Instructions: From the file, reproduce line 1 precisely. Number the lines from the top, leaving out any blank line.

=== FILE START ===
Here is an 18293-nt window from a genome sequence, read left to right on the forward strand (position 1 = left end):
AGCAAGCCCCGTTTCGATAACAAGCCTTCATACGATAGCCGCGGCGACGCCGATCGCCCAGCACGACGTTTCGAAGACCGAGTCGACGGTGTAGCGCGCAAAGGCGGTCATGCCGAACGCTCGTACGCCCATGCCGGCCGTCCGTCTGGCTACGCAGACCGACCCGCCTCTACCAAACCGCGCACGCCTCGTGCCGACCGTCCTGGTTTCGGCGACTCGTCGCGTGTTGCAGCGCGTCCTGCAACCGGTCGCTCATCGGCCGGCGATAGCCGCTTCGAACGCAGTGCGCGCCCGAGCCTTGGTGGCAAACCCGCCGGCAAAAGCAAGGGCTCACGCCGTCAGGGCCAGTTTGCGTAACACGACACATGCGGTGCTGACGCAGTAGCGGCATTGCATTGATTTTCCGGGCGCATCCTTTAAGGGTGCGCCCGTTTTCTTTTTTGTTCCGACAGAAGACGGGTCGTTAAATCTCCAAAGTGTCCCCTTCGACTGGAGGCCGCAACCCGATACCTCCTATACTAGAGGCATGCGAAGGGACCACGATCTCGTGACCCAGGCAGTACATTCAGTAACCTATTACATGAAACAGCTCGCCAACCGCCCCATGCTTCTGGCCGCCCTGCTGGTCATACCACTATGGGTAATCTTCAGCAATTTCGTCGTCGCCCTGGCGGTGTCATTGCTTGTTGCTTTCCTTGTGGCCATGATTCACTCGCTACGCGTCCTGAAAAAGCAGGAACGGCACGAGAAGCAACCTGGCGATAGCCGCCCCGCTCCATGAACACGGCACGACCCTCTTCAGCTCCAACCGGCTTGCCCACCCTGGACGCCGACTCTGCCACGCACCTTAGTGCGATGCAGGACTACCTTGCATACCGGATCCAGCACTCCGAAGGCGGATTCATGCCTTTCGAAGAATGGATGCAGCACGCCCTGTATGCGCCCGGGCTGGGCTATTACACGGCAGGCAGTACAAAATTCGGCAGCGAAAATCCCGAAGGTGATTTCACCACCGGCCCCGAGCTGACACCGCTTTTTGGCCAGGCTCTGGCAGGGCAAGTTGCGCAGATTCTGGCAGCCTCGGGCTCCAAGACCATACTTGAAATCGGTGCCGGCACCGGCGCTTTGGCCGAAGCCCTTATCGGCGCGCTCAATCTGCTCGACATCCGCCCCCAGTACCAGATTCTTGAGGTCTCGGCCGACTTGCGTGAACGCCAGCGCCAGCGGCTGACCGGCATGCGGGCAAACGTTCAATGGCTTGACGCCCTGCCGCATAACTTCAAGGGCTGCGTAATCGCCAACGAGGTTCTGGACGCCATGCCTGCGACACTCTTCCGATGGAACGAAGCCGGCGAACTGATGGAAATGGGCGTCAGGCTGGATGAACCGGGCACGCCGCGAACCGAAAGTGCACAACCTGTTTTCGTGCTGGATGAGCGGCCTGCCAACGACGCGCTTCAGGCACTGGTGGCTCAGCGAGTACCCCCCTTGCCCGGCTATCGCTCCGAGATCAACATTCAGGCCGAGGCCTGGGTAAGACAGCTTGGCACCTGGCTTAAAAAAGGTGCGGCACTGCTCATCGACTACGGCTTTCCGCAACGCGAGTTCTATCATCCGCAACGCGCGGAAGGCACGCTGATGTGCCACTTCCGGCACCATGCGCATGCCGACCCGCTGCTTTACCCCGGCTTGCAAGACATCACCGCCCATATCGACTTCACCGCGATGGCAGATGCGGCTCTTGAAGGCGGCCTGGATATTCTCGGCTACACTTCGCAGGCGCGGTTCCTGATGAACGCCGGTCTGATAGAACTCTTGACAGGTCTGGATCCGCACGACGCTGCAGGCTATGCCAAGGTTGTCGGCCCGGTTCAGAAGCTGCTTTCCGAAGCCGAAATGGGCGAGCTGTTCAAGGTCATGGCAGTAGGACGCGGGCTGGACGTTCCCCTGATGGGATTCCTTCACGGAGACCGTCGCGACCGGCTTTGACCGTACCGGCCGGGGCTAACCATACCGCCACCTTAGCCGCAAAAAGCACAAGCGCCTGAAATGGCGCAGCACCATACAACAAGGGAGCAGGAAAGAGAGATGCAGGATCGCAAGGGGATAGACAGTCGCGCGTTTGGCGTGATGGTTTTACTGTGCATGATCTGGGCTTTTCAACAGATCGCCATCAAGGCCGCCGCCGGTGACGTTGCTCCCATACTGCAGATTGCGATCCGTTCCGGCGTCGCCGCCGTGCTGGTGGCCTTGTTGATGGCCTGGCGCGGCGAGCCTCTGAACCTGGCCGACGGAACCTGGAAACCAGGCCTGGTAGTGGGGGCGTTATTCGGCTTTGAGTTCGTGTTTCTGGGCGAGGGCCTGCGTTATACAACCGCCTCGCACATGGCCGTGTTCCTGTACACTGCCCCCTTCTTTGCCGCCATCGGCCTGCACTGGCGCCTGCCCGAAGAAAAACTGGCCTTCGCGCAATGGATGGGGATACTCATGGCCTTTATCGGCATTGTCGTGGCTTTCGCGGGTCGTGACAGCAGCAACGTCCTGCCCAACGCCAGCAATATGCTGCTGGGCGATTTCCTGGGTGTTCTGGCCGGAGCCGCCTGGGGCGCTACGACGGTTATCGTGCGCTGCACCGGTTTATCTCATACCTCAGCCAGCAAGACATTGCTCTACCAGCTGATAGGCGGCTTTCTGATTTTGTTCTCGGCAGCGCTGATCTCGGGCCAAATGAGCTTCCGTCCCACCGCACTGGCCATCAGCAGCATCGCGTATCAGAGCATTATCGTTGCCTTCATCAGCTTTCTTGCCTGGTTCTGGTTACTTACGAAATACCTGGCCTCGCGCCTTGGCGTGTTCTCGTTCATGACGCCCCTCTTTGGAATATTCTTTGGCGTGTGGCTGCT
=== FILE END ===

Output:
Here is an 18293-nt window from a genome sequence, read left to right on the forward strand (position 1 = left end):